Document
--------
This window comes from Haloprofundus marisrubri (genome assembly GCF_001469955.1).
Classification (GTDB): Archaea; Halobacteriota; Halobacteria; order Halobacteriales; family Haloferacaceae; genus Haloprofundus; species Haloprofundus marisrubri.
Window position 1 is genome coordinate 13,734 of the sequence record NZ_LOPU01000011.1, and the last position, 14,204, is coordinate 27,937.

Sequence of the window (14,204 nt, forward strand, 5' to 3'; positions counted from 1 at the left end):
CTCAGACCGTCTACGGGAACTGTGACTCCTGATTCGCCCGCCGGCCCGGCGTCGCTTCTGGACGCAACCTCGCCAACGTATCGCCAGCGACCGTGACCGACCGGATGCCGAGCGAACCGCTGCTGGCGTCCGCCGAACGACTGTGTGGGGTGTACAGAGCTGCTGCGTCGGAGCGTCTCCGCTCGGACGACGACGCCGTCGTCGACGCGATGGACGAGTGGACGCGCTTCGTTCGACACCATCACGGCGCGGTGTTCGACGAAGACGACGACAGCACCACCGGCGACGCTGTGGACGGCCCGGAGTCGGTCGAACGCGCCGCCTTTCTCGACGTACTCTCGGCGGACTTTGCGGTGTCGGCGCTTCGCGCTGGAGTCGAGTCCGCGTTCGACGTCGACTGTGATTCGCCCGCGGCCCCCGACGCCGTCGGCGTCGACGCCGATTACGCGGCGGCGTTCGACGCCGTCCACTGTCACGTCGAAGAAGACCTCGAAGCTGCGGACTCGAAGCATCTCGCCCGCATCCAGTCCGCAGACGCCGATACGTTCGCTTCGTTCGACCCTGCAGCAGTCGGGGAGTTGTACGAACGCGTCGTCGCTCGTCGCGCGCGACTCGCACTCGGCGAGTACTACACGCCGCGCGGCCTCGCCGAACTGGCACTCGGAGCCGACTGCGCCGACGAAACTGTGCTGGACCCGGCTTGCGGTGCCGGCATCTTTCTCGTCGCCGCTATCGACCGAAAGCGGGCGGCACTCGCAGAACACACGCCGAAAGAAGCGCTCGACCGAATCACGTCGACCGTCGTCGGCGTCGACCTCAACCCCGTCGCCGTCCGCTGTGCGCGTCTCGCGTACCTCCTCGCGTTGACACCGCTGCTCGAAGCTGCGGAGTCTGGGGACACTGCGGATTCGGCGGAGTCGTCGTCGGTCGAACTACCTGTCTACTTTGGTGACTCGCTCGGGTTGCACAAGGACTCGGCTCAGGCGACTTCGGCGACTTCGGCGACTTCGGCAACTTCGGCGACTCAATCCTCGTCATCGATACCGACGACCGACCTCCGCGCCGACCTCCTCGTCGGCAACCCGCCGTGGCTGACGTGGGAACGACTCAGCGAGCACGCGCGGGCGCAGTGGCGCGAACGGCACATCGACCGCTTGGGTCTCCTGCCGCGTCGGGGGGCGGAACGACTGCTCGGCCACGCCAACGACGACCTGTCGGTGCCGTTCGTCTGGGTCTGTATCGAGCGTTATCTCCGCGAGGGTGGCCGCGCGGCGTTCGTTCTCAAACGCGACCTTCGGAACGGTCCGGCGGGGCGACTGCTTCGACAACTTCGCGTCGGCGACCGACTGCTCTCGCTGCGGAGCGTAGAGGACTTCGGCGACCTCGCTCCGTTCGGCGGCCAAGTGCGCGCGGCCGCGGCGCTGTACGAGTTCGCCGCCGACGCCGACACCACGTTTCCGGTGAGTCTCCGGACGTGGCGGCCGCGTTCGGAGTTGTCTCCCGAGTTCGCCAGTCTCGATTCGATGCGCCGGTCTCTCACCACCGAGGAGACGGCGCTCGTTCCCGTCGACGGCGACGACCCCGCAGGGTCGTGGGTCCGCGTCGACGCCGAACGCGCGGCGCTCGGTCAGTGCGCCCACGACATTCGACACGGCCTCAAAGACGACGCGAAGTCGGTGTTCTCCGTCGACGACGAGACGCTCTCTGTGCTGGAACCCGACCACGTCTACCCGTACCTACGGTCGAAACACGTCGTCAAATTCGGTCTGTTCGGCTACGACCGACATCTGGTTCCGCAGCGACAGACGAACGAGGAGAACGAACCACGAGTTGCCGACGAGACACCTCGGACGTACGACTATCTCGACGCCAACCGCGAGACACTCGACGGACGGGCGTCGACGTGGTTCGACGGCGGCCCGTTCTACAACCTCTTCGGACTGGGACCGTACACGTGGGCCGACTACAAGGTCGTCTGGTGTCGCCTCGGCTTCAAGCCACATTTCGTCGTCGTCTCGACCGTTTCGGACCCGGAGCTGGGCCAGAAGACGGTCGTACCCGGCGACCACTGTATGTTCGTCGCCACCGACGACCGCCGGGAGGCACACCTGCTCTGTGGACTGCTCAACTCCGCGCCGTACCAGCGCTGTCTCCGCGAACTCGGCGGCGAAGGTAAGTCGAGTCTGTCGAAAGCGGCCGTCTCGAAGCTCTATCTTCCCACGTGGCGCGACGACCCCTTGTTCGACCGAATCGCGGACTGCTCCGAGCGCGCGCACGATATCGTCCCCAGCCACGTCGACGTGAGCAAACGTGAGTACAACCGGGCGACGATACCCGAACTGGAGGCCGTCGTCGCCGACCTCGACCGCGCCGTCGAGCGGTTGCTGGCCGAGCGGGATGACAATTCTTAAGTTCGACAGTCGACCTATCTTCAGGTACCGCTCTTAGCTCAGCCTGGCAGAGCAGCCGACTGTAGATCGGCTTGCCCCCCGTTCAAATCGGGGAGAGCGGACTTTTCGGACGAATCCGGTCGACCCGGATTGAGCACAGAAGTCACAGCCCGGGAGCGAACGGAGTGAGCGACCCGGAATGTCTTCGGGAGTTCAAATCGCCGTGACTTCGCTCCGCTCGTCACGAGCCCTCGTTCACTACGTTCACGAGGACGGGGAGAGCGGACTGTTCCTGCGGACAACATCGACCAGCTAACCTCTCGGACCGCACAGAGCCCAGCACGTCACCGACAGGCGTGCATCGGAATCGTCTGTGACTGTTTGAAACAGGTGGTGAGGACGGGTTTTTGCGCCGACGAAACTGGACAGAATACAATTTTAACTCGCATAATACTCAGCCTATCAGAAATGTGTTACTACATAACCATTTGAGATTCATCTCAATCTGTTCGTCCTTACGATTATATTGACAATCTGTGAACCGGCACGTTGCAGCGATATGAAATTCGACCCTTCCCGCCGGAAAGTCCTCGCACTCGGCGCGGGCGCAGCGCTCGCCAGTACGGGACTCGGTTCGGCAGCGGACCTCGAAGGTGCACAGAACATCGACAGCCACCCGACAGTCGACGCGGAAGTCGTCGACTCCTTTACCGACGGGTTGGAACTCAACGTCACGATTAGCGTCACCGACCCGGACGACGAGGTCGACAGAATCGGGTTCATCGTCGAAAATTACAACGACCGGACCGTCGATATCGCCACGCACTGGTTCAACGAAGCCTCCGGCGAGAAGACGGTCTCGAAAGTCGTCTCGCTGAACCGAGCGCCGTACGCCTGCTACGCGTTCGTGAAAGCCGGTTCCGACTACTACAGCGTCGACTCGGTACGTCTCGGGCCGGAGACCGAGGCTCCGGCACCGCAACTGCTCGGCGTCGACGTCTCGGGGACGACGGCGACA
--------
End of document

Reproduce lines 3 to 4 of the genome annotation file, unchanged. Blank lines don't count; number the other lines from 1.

Window position 1 is genome coordinate 13,734 of the sequence record NZ_LOPU01000011.1, and the last position, 14,204, is coordinate 27,937.

Sequence of the window (14,204 nt, forward strand, 5' to 3'; positions counted from 1 at the left end):